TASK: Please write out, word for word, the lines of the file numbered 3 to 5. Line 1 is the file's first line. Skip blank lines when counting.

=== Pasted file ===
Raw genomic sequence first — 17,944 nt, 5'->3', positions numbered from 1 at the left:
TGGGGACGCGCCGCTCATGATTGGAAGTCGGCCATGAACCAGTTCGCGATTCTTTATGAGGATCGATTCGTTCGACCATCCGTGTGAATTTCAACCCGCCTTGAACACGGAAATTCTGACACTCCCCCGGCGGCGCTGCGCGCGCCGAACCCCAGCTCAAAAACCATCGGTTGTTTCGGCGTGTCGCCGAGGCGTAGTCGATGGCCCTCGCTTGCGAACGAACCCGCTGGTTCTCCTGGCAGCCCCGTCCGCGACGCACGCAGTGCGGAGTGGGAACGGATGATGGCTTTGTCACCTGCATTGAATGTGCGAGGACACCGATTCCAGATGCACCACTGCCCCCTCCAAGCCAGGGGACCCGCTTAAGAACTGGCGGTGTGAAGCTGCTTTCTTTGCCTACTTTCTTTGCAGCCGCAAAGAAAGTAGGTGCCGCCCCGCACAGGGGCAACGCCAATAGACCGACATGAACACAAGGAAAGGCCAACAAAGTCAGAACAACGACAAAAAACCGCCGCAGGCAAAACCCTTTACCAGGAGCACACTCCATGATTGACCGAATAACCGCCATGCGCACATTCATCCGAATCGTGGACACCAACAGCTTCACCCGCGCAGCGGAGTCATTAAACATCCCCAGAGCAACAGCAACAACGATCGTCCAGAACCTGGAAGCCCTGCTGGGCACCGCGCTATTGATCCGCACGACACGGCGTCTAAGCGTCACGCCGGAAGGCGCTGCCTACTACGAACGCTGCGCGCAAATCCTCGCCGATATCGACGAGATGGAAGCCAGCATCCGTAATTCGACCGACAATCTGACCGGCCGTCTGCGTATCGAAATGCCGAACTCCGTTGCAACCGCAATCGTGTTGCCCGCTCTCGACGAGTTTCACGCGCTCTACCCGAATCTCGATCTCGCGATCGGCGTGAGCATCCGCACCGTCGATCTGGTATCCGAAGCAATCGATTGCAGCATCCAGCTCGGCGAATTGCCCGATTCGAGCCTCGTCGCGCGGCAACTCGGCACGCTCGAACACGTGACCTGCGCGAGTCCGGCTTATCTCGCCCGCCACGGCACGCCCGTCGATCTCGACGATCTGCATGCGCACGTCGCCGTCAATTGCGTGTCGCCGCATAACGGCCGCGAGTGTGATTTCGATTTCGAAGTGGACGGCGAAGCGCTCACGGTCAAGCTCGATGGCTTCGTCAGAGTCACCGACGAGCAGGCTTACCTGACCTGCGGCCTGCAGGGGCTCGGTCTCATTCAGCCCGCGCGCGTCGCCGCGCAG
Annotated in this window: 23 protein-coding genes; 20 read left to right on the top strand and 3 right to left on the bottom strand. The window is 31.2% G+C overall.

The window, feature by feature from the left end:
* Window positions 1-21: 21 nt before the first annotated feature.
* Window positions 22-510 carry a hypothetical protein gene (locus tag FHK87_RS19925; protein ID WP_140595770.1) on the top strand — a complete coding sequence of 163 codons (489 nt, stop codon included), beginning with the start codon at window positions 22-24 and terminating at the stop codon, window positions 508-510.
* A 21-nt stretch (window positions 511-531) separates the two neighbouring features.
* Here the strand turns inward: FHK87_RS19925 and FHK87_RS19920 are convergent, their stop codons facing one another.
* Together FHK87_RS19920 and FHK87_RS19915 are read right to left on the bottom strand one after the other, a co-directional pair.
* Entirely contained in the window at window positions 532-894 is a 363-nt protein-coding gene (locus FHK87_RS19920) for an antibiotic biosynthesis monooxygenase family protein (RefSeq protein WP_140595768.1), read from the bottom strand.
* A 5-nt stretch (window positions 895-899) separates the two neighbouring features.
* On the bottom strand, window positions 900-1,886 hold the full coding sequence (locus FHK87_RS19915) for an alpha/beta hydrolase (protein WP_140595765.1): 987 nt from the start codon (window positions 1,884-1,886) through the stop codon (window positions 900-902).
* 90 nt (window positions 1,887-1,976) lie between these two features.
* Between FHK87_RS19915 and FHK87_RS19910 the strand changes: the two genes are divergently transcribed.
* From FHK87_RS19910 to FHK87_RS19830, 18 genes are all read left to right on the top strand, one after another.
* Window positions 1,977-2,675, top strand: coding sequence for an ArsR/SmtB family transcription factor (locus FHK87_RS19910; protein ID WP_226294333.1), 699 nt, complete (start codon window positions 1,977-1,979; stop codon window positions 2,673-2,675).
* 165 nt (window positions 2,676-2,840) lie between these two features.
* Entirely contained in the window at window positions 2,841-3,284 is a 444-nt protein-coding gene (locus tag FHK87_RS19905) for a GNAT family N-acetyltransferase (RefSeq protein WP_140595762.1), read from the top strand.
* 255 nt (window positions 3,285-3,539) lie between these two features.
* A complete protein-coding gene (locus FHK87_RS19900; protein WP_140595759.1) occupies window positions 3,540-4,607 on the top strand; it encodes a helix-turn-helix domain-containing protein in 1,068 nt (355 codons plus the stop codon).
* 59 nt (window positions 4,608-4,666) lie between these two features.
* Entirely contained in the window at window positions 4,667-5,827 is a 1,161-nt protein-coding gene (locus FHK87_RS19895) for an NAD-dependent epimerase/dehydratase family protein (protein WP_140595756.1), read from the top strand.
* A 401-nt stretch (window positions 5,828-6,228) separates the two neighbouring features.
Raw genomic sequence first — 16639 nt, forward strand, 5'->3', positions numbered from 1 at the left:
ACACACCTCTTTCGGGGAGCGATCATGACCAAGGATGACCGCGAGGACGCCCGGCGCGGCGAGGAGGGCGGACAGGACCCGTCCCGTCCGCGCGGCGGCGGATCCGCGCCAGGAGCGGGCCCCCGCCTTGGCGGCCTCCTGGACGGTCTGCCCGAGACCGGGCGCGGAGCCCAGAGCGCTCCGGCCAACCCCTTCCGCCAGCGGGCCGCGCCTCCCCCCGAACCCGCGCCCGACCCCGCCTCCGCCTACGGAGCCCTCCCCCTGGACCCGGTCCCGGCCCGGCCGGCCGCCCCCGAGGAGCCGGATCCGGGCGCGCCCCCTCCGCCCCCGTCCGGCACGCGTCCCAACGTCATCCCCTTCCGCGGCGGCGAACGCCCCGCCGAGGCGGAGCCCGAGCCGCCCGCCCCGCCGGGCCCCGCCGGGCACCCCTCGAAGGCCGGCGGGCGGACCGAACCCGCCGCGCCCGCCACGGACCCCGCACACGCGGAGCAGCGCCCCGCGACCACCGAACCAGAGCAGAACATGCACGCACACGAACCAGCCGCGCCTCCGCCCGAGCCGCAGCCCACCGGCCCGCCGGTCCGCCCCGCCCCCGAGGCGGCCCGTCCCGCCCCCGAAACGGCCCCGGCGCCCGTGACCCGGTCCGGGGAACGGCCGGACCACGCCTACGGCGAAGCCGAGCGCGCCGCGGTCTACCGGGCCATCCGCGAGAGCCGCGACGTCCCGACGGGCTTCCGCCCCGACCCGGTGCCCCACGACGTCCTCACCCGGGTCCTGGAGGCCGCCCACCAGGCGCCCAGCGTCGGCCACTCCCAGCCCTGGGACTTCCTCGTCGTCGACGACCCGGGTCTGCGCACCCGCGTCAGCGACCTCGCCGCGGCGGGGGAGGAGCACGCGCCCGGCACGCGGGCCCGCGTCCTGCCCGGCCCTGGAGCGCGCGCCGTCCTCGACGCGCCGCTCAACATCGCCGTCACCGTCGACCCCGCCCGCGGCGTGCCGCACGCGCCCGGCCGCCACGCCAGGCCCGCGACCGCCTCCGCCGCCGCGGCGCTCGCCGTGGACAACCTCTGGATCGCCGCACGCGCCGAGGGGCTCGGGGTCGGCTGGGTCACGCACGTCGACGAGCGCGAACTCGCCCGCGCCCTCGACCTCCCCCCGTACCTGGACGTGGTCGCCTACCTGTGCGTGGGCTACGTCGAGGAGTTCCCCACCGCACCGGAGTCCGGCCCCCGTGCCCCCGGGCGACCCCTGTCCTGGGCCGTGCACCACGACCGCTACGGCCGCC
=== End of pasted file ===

Annotated in this window: 23 protein-coding genes; 20 read left to right on the top strand and 3 right to left on the bottom strand. The window is 31.2% G+C overall.

The window, feature by feature from the left end:
* Window positions 1-21: 21 nt before the first annotated feature.